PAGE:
Still a Need for HBCU’s in the 21st Century Part 1 | Arts & Culture

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Still a Need for HBCU’s in the 21st Century Part 1
Still a Need for HBCU’s in the 21st Century Part 1

Still a Need for HBCU’s in the 21st Century Part 1

“If the Negro in the ghetto must eternally be fed by the hand
that pushes him into the ghetto, he will never become strong
enough to get out of the ghetto.” Carter G. Woodson

Having graduated from an HBCU (South Carolina State University)
and now working at Edward Waters College, the oldest HBCU in
Florida, I learned from past and current experience there still is a
need for these culturally diverse educational institutions.
HBCU’s are under attack it seems by the federal government,
state governments and none Black institutions that see Black
students only as financial aid receipts not as potential scholars
and graduates.

The need for Historically Black Colleges and Universities can
be heard in media circles like the Tom Joyner Morning Show,,,
and  that consistently promote the
benefits and societal contributions of HBCU’s. The need for
HBCU’s is evident in the understanding that students that lack
exposure to advanced technology and technical instruction still
need traditional methods of hands on learning and instructor led
discussion and dialogue; this is still available at HBCU’s.

Higher education institutions embracing technology lead the
way for digital learning environments (DLE) and online
platforms that demand technical skills. The unfortunate reality
is not every student graduating from high school has sufficient
technology knowledge to be successful in a high tech classroom
of the21st century. The cost of technology implementation and
supporting infrastructure along with obtaining and keeping teachers
that use and can teach with technology are not always available.
Those that have technical skills move to high paid jobs or seek benefits
from non Black institutions that may pay more, but do not support
students lacking technology skills.

Many high schools do not have the resources to provide advanced
technology instruction especially in many urban environments. The
access to hardware and a sufficient ratio of computers to students,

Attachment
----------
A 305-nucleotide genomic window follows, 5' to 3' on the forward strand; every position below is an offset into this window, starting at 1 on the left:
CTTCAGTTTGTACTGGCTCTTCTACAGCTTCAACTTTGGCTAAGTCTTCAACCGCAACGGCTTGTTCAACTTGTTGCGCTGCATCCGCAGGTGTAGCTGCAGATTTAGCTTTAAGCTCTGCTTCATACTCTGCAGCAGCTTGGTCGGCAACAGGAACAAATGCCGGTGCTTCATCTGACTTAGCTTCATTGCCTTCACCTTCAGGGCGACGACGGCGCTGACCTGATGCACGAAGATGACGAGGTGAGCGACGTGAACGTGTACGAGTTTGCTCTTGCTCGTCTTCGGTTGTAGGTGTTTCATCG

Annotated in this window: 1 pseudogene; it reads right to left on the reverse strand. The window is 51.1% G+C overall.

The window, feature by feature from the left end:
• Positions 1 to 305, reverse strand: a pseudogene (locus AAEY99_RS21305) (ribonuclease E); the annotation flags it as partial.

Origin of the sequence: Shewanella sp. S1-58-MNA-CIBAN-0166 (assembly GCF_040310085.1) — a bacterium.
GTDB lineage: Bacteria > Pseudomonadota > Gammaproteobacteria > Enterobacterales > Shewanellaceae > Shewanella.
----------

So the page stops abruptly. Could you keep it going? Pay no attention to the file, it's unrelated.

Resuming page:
again students in particularly urban schools may have sporadic use
of computers for academic and research work.

Minority students more than their white counter parts embrace
mobile technology that is acquired through cell and smart phones.
This type of access is not the same as with standard desktop or laptop
use and guided by an instructional model that is created for urban
students to be successful. Mobile technology is the way most youth
communicate so instruction should be molded to meet this need.
When transitioning from high school to higher education HBCU’s
serve a purpose in providing a needed traditional approach to
providing educational services that many students still need. Even
non Black students from urban areas benefit from attendance. Data
shows that non Black students are accepted at HBCU’s from urban
high schools have. They have lower opportunities for entrance in
traditional white universities so enroll and graduate from HBCU’s
where they are embraced as “family”.  This is seen as a revere
cultural discrimination as more white students seek entrance into

Critics of HBCU’s (mostly non Black) educational institutions
claim HBCU’s have “no legitimate purpose” ( 2011),
dispelling these potentially racial statements, data shows 25% and
higher of Bachelor’s degrees of Blacks come from HBCU’s and a
large number of advanced degrees are earned.

Instructors at HBCU’s encourage students to seek advanced degrees
because they understand the challenges Blacks face even with earning
a Bachelor’s degree. HBCU’s although have lower entrance standards
this can be justified because young adults and adults are given
opportunities to earn their degrees and provided support in a nurturing
and culturally/ethnically familiar environment. My experience as an
instructor at EWC an HBCU in Jacksonville, Florida is that students
are unique because of their age and maturity. Many already have
families, jobs and other responsibilities; yes there are the “traditional”
freshmen, first generation students, challenged students, those looking
for a “second chance” in society.

Many HBCU’s were founded after slavery and based on doctrines of
religious expression and spiritual empowerment.  Education for Blacks
began in the Bible, reading, literacy and comprehension was started
even before federal and state mandates for instruction in public schools.
Second chances were understood by Blacks when slavery was abolished
and learning opportunities where welcomed even those that were elderly
wanted the oppourtunity to learn.  

In biblical scriptures from Jesus to Mohammed second chances are
granted, how can educational institutions deny those that make mistakes
in their youth continue to plague them into adulthood. HBCU’s see the
potential to grow, the ability of students to mature and the possibility
to be productive in society if only people are given a second chance.

A quote that has Islamic origins, “Whoever will not endure the
affliction of being taught, will stay forever in the debasement of ignorance.”  


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